Jala News: Scientists discover 24 meter long, ancient giant fish lizard in Britain

Fossilized remains of a new species of giant ichthyosaur, estimated to grow to over 80 feet (25 meters) long, have been discovered on a beach in Somerset, Britain. The jawbone, belonging to the newly named Ichthyotitan severnensis, was found by father and daughter duo Justin and Ruby Reynolds, who then contacted ichthyosaur expert Dr. Dean Lomax.

Dr. Lomax, together with fossil collector Paul de la Salle, confirmed the significance of the find and tried to uncover more pieces of the jawbone. Further research by Marcello Perillo revealed that the animal was still growing at the time of death, providing insight into its bone development strategies.

The discoveries will soon be put on display at the Bristol Museum and Art Gallery, showcasing the incredible findings from almost eight years of research. The findings shed light on the existence of giant ichthyosaurs in Britain’s oceans during the Triassic, raising hopes of finding complete skulls or skeletons in the future.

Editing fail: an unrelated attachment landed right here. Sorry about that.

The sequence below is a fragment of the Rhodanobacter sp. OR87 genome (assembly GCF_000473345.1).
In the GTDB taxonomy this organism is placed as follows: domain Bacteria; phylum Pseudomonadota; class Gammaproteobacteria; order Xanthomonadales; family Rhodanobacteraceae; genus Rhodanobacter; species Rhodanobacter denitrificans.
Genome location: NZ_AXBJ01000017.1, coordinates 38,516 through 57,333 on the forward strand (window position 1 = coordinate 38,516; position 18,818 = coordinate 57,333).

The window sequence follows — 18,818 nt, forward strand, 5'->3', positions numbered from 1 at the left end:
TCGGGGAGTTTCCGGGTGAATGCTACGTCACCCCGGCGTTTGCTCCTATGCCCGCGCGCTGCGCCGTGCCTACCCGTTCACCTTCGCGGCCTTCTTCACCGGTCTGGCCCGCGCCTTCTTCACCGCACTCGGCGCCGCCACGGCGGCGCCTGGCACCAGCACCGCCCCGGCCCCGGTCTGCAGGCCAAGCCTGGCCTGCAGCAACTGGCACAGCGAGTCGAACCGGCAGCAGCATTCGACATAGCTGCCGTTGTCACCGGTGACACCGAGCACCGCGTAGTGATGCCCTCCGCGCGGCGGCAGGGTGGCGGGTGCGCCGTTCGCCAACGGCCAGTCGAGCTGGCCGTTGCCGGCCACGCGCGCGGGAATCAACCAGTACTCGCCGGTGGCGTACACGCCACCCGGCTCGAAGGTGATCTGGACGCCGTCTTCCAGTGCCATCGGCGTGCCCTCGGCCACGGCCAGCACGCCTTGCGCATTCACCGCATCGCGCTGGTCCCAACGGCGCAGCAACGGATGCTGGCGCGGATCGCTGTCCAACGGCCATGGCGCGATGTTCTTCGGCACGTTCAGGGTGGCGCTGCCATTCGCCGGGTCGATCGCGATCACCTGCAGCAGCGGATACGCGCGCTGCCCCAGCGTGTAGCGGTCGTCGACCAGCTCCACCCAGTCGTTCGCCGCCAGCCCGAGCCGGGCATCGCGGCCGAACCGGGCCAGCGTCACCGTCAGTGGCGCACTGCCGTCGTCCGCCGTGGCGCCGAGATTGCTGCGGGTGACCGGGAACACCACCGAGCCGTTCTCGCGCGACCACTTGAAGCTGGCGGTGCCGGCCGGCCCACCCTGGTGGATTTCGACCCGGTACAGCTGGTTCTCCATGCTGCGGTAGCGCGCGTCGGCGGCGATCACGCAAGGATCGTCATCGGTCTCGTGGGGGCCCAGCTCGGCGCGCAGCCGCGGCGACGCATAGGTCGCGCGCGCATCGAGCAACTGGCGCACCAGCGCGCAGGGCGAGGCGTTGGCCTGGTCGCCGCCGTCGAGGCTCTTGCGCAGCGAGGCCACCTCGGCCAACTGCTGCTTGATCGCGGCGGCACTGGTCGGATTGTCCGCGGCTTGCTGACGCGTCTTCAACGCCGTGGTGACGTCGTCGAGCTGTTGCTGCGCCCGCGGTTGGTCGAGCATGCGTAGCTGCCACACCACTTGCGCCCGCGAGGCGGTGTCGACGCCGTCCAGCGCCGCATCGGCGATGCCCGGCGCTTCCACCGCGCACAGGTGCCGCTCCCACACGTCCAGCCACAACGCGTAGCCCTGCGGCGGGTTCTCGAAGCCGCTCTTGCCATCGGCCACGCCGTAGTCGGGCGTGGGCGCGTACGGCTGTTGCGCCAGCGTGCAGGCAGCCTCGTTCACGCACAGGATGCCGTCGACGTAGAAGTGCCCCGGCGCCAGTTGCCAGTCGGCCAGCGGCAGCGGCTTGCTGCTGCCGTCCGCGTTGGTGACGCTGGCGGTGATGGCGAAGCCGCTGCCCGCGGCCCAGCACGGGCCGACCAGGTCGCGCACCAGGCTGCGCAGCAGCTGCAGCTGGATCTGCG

This groundbreaking discovery highlights the importance of continued research and collaboration in unraveling the mysteries of prehistoric marine life. Stay tuned for more updates as scientists continue to explore the fascinating world of ancient creatures that once roamed our oceans. Stay tuned to Jala News for the latest updates on this incredible discovery.